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Trust and regulation: Lessons from the Shipman Inquiry. Aneez Esmail University of Manchester. ‘When a doctor goes wrong he is the first of criminals. He has nerve and he has knowledge’. Conan Doyle A. The Speckled Band London, 1891. The Professional Response. What of the future?.

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trust and regulation lessons from the shipman inquiry

Trust and regulation:Lessons from the Shipman Inquiry

Aneez Esmail

University of Manchester

slide3

‘When a doctor goes wrong he is the first of criminals. He has nerve and he has knowledge’

Conan Doyle A. The Speckled BandLondon,1891

the need for regulation
The need for regulation
  • Who controls the ethics, behaviour , training and qualifications of the medical profession.
  • Is self-regulation sufficient?
    • Professional self regulation relies on the notion that trustworthiness is enhanced by the self respect accompanying ownership of professional standards
internal morality vs external morality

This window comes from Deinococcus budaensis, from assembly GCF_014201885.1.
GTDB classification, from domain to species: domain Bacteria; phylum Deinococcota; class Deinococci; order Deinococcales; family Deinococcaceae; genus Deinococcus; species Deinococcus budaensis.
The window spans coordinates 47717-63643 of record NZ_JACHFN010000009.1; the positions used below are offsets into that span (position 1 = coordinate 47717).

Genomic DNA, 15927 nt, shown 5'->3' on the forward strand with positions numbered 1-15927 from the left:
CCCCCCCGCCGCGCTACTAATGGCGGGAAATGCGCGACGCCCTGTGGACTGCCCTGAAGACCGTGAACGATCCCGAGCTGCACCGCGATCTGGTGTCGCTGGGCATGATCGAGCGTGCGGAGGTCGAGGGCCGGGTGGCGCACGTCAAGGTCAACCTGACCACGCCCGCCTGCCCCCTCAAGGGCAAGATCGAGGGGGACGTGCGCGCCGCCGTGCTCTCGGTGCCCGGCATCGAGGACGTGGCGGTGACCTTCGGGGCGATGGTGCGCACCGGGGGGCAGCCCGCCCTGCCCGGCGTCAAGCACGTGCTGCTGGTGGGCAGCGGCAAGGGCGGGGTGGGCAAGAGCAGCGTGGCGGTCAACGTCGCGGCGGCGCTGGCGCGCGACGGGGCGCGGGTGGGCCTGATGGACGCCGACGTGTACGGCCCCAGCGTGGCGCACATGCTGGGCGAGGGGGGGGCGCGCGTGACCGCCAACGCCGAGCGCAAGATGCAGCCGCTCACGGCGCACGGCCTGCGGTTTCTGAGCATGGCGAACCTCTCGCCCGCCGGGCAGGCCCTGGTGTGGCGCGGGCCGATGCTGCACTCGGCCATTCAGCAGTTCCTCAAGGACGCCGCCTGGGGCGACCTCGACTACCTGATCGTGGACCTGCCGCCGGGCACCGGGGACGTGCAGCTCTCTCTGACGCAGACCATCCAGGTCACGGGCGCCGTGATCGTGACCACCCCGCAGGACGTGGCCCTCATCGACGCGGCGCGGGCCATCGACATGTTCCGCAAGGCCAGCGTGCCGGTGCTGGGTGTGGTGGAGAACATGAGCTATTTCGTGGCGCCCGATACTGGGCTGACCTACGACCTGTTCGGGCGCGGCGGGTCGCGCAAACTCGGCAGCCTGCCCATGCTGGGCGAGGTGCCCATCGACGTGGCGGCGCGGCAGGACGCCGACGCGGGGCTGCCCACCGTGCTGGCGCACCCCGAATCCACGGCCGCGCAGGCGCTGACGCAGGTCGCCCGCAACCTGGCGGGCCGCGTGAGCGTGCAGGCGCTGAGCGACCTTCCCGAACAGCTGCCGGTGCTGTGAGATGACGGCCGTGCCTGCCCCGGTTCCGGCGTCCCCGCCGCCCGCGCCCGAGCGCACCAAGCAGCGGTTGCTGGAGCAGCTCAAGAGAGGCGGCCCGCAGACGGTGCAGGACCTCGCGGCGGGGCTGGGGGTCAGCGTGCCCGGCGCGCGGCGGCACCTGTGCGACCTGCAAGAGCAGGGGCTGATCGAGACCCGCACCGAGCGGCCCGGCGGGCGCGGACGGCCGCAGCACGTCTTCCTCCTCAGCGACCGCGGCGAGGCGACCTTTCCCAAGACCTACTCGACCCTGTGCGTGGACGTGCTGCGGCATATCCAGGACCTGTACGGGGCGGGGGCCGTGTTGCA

Internal morality vs External morality
  • The stories we tell can restrict our thinking about solutions
  • Internal morality is denigrated with external controls being championed as the solution
  • External controls need a functioning internal morality to interpret them
trust
Trust?
  • Both external and internal morality are important
  • External controls are a blunt instrument
  • Complex regulations can disempower
    • If people accept they cannot be trusted, there is a risk that they will become less trustworthy and obey the letter of the law only
slide9

“…. This inquiry is about power: the power of the medical profession and the patients lack of it. This is the framework in which events of the past must be placed. Changes in the future must have as their aim the equalisation of this power imbalance, by dismantling the power of the profession and strengthening patients’ rights. Only then will we be confident of claiming ‘never again’”

Bunkle P. Side-stepping Cartwright. In Coney S ed, Unfinished business. Auckland. Women Health Action, 1993:54. (Quoted in Paul C, Internal and external morality of medicine: lessons from New Zealand. BMJ 2000;320:499-503.

slide10

The situation which is confronting Medicine today is a contest of two forces in Medicine itself. One holds that the most important thing is the maintenance of our vested historical interest, our private property, our monopoly of health distribution. The other contends that the function of Medicine is greater than the maintenance of the doctor’s position, that the security of the people’s health is our primary duty, and that our human rights are above professional privileges…

Norman Bethune in The Wounds (1930’s)